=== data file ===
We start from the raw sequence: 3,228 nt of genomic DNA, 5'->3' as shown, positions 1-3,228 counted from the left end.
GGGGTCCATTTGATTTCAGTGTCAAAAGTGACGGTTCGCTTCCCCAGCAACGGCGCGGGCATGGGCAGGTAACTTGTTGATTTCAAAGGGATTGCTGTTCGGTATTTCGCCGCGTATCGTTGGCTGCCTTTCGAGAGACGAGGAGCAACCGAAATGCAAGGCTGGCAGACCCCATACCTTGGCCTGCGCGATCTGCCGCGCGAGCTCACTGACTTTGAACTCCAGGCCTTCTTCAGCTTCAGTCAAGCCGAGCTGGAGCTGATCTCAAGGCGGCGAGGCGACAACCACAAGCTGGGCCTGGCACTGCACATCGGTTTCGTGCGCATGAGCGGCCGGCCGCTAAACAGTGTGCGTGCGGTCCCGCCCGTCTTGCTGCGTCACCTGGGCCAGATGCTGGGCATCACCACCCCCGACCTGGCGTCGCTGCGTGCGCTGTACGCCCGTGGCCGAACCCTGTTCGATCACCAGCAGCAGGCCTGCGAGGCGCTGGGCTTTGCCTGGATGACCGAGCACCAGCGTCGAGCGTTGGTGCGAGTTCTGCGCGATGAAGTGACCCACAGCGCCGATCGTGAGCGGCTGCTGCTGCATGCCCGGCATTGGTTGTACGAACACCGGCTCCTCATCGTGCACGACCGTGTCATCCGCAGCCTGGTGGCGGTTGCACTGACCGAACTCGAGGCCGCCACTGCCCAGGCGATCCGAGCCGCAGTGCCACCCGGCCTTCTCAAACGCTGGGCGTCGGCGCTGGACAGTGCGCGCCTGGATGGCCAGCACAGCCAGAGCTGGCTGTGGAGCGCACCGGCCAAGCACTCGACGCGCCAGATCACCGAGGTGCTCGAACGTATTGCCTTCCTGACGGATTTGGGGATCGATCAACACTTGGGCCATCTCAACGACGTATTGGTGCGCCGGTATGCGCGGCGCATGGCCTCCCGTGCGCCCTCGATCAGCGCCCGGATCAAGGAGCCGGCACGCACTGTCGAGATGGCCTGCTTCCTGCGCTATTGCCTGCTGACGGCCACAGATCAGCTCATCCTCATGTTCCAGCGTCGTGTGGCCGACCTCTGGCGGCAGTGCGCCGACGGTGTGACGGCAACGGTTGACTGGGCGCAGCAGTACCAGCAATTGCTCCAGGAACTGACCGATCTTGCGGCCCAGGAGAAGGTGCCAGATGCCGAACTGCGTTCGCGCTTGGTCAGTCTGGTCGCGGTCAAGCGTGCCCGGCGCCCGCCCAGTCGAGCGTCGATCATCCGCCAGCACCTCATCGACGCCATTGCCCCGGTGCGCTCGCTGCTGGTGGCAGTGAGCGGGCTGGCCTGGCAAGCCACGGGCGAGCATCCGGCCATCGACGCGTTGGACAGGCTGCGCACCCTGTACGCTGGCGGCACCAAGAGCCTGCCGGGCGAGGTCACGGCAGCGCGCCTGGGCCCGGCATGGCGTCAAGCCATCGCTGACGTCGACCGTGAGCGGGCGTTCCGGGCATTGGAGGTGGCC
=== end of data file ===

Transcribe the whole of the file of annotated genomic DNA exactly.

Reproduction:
We start from the raw sequence: 3,228 nt of genomic DNA, 5'->3' as shown, positions 1-3,228 counted from the left end.
GGGGTCCATTTGATTTCAGTGTCAAAAGTGACGGTTCGCTTCCCCAGCAACGGCGCGGGCATGGGCAGGTAACTTGTTGATTTCAAAGGGATTGCTGTTCGGTATTTCGCCGCGTATCGTTGGCTGCCTTTCGAGAGACGAGGAGCAACCGAAATGCAAGGCTGGCAGACCCCATACCTTGGCCTGCGCGATCTGCCGCGCGAGCTCACTGACTTTGAACTCCAGGCCTTCTTCAGCTTCAGTCAAGCCGAGCTGGAGCTGATCTCAAGGCGGCGAGGCGACAACCACAAGCTGGGCCTGGCACTGCACATCGGTTTCGTGCGCATGAGCGGCCGGCCGCTAAACAGTGTGCGTGCGGTCCCGCCCGTCTTGCTGCGTCACCTGGGCCAGATGCTGGGCATCACCACCCCCGACCTGGCGTCGCTGCGTGCGCTGTACGCCCGTGGCCGAACCCTGTTCGATCACCAGCAGCAGGCCTGCGAGGCGCTGGGCTTTGCCTGGATGACCGAGCACCAGCGTCGAGCGTTGGTGCGAGTTCTGCGCGATGAAGTGACCCACAGCGCCGATCGTGAGCGGCTGCTGCTGCATGCCCGGCATTGGTTGTACGAACACCGGCTCCTCATCGTGCACGACCGTGTCATCCGCAGCCTGGTGGCGGTTGCACTGACCGAACTCGAGGCCGCCACTGCCCAGGCGATCCGAGCCGCAGTGCCACCCGGCCTTCTCAAACGCTGGGCGTCGGCGCTGGACAGTGCGCGCCTGGATGGCCAGCACAGCCAGAGCTGGCTGTGGAGCGCACCGGCCAAGCACTCGACGCGCCAGATCACCGAGGTGCTCGAACGTATTGCCTTCCTGACGGATTTGGGGATCGATCAACACTTGGGCCATCTCAACGACGTATTGGTGCGCCGGTATGCGCGGCGCATGGCCTCCCGTGCGCCCTCGATCAGCGCCCGGATCAAGGAGCCGGCACGCACTGTCGAGATGGCCTGCTTCCTGCGCTATTGCCTGCTGACGGCCACAGATCAGCTCATCCTCATGTTCCAGCGTCGTGTGGCCGACCTCTGGCGGCAGTGCGCCGACGGTGTGACGGCAACGGTTGACTGGGCGCAGCAGTACCAGCAATTGCTCCAGGAACTGACCGATCTTGCGGCCCAGGAGAAGGTGCCAGATGCCGAACTGCGTTCGCGCTTGGTCAGTCTGGTCGCGGTCAAGCGTGCCCGGCGCCCGCCCAGTCGAGCGTCGATCATCCGCCAGCACCTCATCGACGCCATTGCCCCGGTGCGCTCGCTGCTGGTGGCAGTGAGCGGGCTGGCCTGGCAAGCCACGGGCGAGCATCCGGCCATCGACGCGTTGGACAGGCTGCGCACCCTGTACGCTGGCGGCACCAAGAGCCTGCCGGGCGAGGTCACGGCAGCGCGCCTGGGCCCGGCATGGCGTCAAGCCATCGCTGACGTCGACCGTGAGCGGGCGTTCCGGGCATTGGAGGTGGCC